On Friday I met Jonathan Pollock, a London based food photographer. He showed me his fantastic portfolio which ranged from florentines for Fortnum and Mason (pictured here) to sausages and mash for a leading supermarket and foodie dishes for the Onion Council. I also love his meille feuille pic here. He was kind enough to give me some tips on how to take great food photos which I’ve summarised below.
- Use natural light wherever possible – that means I need to be photographing my baking either outside or by the windows – not using the overhead lights or underlighting by the cupboards
- Use a DSLR if you can so you can have a lot more control over the exposure, shutter speed and aperture – I am going to have to get a new camera soon! Jonathan recommends the Nikon D90 with a 15-105 lens
- If you can photograph outside on a cloudy day or use the light one hour before sunset it should work well
- Don’t use the flash on close up shots (which I try not to) but adjust the exposure to +1 if the photo looks too dark
- If you don’t want to use flash then 400 ISO should be about right in low-level lighting (it has a faster shutter speed)
- To take crisp shots and avoid blur, rest your back on a wall or your elbows on the table and slowly breathe in before you take the shot and then gently press snap!
- If you want some basic principles on how to use a camera, then John Hedgecoe’s Guide to 35mm Photography is a good book
- For food, it’s good to take tight shots and remember to have the food at the front of the plate
- Composition wise, remember to visually split the picture into three and take the interesting part of the pic in the left hand third
- 50 ASA/ISO is good quality but has a slower shutter speed (longer exposure) so you need to use it in an environment with higher light levels
I also asked Jonathan for some anecdotes about what it’s like to be a food stylist. He said you have to have incredible patience – each shot takes about two hours – and it’s more like being an alchemist or perhaps an illusionist? For instance, to get a frothy cup of coffee with marshmallows bobbing on the top, gravel is used for 90% of the cup with coffee poured through it. Then a bit of milk is added on top and the marshmallows can sit nicely on the gravel. Who knew!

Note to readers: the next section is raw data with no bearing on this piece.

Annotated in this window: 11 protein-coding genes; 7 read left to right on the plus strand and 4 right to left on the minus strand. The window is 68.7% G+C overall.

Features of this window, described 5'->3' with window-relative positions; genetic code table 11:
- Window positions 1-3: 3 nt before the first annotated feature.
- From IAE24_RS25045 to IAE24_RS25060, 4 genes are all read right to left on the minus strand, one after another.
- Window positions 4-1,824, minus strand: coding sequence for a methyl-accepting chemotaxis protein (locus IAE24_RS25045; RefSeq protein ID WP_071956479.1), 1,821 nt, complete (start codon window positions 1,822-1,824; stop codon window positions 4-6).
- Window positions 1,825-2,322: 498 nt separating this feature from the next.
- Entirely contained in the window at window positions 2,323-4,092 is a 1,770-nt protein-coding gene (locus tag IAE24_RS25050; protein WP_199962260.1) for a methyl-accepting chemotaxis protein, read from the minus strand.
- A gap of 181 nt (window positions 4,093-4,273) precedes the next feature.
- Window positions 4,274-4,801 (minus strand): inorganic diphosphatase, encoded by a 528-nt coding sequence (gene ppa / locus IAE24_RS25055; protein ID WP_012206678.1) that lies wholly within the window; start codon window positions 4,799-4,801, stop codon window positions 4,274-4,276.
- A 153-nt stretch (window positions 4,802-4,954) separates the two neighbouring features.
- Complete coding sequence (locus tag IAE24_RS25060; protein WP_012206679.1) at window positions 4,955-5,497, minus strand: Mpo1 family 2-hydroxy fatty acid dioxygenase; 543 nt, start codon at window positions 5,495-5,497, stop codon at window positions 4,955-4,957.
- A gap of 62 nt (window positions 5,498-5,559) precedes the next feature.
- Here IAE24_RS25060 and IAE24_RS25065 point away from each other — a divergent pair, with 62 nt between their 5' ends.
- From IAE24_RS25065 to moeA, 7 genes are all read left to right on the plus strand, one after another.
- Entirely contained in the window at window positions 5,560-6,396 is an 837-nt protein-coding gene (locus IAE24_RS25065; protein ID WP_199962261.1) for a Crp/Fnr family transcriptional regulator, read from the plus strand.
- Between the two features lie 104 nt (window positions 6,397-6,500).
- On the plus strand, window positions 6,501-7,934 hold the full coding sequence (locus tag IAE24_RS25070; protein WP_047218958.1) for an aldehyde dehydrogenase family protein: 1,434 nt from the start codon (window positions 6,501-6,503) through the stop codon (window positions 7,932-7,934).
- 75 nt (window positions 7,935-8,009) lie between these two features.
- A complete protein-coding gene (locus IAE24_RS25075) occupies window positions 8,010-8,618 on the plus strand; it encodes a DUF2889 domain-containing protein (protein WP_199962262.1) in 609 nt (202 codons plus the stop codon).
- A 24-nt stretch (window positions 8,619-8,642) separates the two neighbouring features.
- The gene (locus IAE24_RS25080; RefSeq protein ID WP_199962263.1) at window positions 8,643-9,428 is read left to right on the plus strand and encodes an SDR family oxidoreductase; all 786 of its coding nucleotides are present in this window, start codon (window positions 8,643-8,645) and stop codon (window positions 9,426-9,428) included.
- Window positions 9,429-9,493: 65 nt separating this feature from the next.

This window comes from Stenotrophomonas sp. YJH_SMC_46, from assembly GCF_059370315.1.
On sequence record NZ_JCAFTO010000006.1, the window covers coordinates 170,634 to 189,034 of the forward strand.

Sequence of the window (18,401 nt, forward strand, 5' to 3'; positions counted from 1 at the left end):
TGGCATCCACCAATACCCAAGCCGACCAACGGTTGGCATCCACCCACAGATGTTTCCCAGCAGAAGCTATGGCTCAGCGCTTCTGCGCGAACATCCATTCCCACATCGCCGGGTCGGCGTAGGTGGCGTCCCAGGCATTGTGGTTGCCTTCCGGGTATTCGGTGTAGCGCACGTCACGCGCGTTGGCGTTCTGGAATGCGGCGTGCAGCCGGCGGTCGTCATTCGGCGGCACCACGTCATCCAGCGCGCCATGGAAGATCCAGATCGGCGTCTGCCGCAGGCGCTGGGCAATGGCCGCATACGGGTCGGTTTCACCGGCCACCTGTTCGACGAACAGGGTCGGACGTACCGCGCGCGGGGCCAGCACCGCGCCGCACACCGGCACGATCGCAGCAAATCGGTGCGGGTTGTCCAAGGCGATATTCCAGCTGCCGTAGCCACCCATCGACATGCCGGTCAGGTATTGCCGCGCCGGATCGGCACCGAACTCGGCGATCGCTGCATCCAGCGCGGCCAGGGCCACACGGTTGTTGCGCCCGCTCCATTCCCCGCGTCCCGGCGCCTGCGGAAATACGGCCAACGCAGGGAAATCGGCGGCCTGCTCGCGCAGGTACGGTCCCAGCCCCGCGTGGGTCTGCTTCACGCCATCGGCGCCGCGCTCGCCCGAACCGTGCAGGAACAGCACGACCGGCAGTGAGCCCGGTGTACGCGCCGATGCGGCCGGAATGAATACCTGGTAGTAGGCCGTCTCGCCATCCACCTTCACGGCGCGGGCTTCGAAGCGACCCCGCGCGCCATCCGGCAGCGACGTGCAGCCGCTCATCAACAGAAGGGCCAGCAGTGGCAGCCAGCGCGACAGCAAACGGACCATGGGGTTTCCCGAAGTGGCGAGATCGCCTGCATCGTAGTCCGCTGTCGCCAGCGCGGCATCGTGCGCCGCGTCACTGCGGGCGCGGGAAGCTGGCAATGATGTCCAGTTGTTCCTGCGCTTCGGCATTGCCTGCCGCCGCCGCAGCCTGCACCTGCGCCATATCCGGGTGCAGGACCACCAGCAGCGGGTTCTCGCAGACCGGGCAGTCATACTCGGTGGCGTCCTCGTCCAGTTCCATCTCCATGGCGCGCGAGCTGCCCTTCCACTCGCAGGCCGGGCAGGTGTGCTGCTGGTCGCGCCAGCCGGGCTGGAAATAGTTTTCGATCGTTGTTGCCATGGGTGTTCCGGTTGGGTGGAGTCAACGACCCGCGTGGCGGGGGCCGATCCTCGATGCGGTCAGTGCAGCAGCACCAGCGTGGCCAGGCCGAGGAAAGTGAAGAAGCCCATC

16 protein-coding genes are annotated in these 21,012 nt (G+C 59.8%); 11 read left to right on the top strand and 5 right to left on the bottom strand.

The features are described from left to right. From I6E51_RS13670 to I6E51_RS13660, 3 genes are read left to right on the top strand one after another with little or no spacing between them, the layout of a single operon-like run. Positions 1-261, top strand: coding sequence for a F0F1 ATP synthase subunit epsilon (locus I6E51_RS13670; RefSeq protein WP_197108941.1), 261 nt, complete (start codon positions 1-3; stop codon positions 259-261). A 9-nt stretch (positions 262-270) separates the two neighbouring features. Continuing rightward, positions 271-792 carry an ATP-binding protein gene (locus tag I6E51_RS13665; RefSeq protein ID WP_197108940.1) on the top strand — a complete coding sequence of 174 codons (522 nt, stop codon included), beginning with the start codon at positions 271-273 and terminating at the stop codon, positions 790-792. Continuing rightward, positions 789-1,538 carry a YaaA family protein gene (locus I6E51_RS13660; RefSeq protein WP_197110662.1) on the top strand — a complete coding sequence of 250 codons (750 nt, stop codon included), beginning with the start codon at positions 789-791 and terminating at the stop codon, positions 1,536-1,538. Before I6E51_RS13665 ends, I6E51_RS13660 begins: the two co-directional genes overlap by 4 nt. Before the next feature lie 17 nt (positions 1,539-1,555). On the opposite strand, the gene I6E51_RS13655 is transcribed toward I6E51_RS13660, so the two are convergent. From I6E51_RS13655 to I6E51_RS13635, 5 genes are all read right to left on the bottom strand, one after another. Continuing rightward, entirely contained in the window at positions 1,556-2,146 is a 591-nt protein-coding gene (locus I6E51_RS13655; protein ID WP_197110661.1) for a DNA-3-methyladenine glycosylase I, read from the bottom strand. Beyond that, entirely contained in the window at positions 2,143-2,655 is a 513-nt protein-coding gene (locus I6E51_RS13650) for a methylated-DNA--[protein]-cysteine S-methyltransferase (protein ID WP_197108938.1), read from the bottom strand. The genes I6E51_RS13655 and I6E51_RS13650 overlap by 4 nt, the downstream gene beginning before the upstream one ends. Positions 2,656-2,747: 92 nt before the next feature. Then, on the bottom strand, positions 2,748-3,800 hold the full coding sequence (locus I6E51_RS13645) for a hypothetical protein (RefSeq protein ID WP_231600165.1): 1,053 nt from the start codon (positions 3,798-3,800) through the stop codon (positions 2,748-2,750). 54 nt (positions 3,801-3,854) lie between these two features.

This month, I visited Slovenia and had a wonderful holiday there. It is very beautiful, full of forests, lakes and mountains and totally unspoilt. Food was a big part of the holiday too and along with savoury dishes such as goulash, pate, bratwurst with sauerkraut, venison medallions and half a loaf of homemade bread each at mealtimes, dessert was a firm favourite. We sampled apple strudel on our first night in our hotel which was lovely but the real find was Cacao, a cafe cum dessert restaurant, set by the Ljubljanica river in the city Ljubljana. We skipped lunch and instead, later on in the afternoon, had chocolate ice cream, tiramisu or this fabulous chocolate and raspberry torte accompanied by beer and chilled white wine. You can see I tucked into it before I remembered I needed a photo for the blog! It was divine just eating dessert and looking at the picturesque cityscape.
The second dessert I managed to get a snap of was this delicious baklava. We stayed in a self catered apartment in Kranjska Gora in the north west of Slovenia and our hosts gave us this absolutely mouth-watering delicacy. Our host said the baklava was a Bosnian dessert and it oozed honey, booze, and ground walnuts. Although we were about to go out for dinner, after a three hour walk, I couldn’t resist but cut quarters off it until unsurprisingly it disappeared in moments!
I have finally got back to the blogging after a little reprieve during the holidays but rest assured I have been baking and have lots to update you on! I have also been watching the Great British Bake Off and it has inspired me to do more baking. I thought the tarte au citron from Mary Berry would be a great recipe to try soon.
Back in June I was invited to an Edwardian Garden Party. It was great fun and full of delicious afternoon tea goodies. I managed to get a few snaps of the raspberry and champagne jelly and these little lemon and mini cupcake treats on vintage crockery! This year Lili Vanilli has been researching the Edwardian High Tea so you can see her photo story if you’re feeling inspired!